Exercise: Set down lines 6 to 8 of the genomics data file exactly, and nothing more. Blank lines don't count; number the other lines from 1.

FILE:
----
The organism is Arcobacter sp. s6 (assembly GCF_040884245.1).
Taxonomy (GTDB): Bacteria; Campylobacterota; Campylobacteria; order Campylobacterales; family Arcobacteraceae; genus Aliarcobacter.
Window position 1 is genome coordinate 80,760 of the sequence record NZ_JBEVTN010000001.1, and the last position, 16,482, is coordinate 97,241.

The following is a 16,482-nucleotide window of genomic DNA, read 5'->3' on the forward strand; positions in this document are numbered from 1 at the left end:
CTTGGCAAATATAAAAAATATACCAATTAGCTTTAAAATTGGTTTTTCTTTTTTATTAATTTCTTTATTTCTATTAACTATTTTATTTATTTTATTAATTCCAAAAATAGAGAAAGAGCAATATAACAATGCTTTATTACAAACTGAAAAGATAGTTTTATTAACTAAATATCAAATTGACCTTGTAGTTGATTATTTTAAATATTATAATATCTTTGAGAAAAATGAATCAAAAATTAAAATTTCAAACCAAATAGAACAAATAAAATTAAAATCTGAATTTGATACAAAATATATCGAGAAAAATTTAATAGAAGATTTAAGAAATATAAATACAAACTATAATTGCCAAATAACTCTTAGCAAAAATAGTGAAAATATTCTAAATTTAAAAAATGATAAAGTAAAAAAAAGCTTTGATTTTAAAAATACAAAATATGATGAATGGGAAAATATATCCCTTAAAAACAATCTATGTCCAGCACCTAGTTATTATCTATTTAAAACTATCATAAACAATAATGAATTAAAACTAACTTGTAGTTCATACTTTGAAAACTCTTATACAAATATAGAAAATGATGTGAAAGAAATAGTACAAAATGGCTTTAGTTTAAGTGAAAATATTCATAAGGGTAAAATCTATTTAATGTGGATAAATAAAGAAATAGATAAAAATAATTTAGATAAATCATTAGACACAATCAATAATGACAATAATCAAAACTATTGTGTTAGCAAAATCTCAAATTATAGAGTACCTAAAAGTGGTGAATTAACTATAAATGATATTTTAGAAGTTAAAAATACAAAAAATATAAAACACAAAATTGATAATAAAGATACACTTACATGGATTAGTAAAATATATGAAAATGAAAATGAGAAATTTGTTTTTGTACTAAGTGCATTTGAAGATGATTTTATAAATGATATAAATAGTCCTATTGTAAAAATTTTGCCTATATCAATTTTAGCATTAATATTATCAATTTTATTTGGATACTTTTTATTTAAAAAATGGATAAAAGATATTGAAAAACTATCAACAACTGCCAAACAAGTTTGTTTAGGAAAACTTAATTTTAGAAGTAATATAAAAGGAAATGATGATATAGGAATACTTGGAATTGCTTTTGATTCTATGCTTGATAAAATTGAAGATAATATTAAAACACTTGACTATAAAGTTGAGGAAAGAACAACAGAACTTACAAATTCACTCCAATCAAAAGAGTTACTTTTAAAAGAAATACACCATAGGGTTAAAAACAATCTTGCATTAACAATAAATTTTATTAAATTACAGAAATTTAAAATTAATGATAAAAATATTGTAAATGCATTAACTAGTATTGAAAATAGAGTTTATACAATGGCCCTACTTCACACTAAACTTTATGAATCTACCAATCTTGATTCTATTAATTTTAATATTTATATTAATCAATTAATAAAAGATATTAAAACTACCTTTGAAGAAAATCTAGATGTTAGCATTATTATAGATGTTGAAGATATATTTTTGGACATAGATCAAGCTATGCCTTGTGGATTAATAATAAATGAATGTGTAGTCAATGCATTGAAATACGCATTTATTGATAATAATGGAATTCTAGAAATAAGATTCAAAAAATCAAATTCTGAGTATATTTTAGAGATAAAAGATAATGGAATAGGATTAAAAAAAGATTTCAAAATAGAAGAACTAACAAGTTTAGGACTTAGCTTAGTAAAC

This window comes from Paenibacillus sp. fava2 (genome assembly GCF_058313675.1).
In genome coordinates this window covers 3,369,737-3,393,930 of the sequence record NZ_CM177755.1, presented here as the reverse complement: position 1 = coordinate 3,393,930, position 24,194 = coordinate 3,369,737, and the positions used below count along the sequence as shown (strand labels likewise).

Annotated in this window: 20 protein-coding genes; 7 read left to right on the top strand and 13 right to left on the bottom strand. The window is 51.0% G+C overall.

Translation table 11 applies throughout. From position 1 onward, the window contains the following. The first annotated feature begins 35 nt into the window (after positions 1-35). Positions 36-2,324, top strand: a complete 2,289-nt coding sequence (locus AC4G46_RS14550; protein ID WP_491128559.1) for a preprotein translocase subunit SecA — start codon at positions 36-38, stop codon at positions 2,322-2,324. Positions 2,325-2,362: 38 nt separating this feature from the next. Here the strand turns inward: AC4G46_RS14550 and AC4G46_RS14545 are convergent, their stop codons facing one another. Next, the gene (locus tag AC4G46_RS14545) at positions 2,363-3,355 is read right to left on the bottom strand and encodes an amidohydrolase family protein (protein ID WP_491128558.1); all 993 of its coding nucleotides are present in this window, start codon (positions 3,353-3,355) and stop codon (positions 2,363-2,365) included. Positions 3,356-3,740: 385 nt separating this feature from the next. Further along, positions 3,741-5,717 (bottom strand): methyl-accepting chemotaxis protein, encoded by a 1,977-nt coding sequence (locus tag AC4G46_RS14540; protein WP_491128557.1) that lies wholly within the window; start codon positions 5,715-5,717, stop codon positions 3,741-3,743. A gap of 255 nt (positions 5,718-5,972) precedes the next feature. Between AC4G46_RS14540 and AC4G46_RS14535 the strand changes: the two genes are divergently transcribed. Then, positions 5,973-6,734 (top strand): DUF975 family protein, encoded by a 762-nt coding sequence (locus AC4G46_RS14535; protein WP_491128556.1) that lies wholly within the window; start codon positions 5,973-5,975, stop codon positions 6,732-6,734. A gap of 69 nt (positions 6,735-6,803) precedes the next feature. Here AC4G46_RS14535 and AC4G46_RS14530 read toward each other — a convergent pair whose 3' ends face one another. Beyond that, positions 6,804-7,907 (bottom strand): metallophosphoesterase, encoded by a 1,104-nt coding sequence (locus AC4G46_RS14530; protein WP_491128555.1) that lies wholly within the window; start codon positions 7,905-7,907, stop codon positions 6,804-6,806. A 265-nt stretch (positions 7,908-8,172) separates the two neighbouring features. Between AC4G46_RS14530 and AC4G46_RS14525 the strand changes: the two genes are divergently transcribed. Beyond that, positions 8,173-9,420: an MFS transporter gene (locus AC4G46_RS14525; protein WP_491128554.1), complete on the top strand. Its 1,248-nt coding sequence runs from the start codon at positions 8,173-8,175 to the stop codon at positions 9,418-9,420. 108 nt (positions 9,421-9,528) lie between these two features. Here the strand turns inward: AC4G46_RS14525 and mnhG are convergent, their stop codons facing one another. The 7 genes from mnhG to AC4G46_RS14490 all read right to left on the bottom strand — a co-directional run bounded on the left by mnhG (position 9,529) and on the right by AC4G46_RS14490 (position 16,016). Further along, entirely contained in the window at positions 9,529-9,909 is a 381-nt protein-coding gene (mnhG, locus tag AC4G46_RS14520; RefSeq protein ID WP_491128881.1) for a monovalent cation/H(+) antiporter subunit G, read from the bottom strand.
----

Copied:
This window comes from Paenibacillus sp. fava2 (genome assembly GCF_058313675.1).
In genome coordinates this window covers 3,369,737-3,393,930 of the sequence record NZ_CM177755.1, presented here as the reverse complement: position 1 = coordinate 3,393,930, position 24,194 = coordinate 3,369,737, and the positions used below count along the sequence as shown (strand labels likewise).

Annotated in this window: 20 protein-coding genes; 7 read left to right on the top strand and 13 right to left on the bottom strand. The window is 51.0% G+C overall.